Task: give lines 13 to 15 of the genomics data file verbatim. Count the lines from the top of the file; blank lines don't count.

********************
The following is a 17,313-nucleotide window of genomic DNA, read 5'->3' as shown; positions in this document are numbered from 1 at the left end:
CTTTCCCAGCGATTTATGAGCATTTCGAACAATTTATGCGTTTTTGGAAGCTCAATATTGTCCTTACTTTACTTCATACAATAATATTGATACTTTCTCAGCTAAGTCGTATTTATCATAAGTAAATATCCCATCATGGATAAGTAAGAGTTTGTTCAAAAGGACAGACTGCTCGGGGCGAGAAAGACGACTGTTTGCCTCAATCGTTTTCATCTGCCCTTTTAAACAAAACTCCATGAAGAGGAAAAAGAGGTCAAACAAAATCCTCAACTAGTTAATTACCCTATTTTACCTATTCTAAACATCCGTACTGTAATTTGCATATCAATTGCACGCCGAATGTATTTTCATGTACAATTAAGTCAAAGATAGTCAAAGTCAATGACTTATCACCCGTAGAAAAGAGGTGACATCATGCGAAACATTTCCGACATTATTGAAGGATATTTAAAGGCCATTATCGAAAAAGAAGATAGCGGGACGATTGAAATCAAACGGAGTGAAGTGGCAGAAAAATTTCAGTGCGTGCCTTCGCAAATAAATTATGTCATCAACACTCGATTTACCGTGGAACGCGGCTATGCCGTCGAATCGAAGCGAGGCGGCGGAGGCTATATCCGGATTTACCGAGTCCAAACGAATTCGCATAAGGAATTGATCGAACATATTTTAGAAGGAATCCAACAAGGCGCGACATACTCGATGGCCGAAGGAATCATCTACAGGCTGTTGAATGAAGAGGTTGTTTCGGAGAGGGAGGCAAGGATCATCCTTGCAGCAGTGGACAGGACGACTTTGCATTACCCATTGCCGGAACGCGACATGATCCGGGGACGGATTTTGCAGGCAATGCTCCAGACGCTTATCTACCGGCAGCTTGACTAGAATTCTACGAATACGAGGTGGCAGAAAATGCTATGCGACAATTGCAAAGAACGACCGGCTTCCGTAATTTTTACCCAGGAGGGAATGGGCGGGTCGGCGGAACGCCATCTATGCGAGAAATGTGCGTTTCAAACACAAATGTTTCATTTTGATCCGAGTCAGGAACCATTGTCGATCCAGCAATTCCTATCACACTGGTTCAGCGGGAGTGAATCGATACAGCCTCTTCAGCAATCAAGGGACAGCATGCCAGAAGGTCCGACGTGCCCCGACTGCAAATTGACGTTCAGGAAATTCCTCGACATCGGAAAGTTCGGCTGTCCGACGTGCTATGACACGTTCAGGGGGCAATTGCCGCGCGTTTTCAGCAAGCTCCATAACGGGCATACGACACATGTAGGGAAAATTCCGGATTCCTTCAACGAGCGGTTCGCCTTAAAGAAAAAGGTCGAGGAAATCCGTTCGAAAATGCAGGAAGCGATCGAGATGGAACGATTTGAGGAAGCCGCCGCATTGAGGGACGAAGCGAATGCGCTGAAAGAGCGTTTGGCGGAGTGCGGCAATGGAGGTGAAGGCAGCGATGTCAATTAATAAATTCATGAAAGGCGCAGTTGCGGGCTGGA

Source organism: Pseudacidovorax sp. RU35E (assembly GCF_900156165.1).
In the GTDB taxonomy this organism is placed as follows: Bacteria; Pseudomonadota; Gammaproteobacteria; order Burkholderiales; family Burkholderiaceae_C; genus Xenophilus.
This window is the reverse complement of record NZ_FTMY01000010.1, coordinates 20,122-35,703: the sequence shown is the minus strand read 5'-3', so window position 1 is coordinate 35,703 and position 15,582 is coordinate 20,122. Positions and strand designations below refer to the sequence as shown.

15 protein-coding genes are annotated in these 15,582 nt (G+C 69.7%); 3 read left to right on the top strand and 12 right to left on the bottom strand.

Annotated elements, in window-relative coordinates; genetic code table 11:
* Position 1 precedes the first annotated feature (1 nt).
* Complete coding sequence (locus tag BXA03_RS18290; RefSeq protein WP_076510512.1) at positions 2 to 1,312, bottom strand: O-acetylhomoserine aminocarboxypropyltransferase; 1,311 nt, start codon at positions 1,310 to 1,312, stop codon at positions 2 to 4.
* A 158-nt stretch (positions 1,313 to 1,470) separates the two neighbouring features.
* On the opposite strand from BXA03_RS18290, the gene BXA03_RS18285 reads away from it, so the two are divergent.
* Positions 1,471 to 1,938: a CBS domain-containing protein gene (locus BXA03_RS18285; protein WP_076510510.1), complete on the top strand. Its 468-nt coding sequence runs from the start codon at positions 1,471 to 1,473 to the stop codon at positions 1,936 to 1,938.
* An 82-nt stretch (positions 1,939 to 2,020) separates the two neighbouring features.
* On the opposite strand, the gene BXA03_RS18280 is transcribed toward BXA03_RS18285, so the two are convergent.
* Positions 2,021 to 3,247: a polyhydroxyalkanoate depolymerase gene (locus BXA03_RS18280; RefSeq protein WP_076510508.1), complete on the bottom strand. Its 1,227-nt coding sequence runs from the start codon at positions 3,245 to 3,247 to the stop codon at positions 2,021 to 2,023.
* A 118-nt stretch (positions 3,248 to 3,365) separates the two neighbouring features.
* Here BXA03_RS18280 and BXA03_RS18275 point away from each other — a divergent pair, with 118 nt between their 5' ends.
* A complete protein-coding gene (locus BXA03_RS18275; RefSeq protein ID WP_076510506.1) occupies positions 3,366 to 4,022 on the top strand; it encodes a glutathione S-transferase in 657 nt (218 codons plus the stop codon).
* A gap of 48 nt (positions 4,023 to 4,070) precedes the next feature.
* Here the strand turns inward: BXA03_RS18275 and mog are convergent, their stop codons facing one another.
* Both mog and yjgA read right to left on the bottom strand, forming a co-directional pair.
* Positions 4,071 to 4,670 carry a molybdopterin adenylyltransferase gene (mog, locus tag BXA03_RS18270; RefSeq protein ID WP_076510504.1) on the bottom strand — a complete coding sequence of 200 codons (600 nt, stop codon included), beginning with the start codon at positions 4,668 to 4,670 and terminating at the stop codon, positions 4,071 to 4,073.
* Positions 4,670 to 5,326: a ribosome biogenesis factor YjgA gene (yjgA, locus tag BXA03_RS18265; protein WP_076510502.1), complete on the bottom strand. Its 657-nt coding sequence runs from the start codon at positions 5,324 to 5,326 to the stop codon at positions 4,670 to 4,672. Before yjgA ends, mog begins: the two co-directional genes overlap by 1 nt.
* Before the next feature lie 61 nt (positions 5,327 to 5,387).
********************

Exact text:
* An 82-nt stretch (positions 1,939 to 2,020) separates the two neighbouring features.
* On the opposite strand, the gene BXA03_RS18280 is transcribed toward BXA03_RS18285, so the two are convergent.
* Positions 2,021 to 3,247: a polyhydroxyalkanoate depolymerase gene (locus BXA03_RS18280; RefSeq protein WP_076510508.1), complete on the bottom strand. Its 1,227-nt coding sequence runs from the start codon at positions 3,245 to 3,247 to the stop codon at positions 2,021 to 2,023.